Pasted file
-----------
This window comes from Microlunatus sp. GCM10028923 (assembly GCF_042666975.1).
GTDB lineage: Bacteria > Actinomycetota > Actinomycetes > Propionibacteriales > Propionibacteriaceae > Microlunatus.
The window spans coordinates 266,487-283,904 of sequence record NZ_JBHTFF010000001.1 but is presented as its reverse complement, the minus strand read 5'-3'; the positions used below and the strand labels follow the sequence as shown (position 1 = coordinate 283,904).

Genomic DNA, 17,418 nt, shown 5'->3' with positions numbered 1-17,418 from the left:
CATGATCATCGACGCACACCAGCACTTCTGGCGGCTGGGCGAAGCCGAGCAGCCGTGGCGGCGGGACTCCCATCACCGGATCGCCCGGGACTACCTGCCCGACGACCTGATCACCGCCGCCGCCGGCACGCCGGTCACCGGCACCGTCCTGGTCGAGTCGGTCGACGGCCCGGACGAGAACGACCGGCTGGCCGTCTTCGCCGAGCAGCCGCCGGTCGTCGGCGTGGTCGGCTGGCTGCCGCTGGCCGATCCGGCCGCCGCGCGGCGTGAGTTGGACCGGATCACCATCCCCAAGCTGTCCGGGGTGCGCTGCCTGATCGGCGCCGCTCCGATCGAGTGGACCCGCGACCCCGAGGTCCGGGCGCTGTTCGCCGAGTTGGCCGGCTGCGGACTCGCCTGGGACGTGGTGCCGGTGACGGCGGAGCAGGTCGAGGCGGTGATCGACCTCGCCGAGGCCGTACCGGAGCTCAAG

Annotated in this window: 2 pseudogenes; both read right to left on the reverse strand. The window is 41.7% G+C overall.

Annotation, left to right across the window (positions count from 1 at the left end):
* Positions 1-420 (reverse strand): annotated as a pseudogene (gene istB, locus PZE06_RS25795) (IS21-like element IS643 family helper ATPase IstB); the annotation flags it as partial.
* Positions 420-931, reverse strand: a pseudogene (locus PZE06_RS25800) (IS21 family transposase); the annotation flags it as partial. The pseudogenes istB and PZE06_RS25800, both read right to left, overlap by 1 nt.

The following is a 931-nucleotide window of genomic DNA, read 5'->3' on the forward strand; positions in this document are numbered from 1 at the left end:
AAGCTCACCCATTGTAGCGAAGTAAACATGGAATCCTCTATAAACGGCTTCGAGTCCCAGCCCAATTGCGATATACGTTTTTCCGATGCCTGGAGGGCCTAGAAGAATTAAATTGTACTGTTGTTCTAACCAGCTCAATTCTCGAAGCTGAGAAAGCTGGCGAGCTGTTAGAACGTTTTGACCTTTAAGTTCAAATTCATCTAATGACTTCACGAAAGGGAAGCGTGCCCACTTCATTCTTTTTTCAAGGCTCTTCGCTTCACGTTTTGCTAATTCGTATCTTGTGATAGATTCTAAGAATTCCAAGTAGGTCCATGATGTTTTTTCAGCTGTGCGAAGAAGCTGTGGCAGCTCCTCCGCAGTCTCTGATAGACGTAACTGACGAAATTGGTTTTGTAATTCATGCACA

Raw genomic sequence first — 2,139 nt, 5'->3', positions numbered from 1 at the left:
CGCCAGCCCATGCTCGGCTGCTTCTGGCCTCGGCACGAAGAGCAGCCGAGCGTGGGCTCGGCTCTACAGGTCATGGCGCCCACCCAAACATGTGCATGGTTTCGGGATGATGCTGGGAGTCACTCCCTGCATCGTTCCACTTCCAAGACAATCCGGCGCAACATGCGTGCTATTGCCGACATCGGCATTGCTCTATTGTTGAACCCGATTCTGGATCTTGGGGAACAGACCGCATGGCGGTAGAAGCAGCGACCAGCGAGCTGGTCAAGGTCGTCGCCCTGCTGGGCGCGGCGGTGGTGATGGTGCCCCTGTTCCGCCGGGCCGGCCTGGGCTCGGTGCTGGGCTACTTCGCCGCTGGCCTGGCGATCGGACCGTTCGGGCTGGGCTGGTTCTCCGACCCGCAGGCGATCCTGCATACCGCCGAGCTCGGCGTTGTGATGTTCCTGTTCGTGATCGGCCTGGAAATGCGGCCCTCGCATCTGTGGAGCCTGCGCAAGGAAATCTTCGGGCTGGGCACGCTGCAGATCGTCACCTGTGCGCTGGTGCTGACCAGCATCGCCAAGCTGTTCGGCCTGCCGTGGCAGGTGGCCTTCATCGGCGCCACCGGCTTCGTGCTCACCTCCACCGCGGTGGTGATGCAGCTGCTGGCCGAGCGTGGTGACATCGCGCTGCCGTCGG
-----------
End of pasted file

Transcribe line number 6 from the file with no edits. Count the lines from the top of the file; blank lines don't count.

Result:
Annotated in this window: 2 pseudogenes; both read right to left on the reverse strand. The window is 41.7% G+C overall.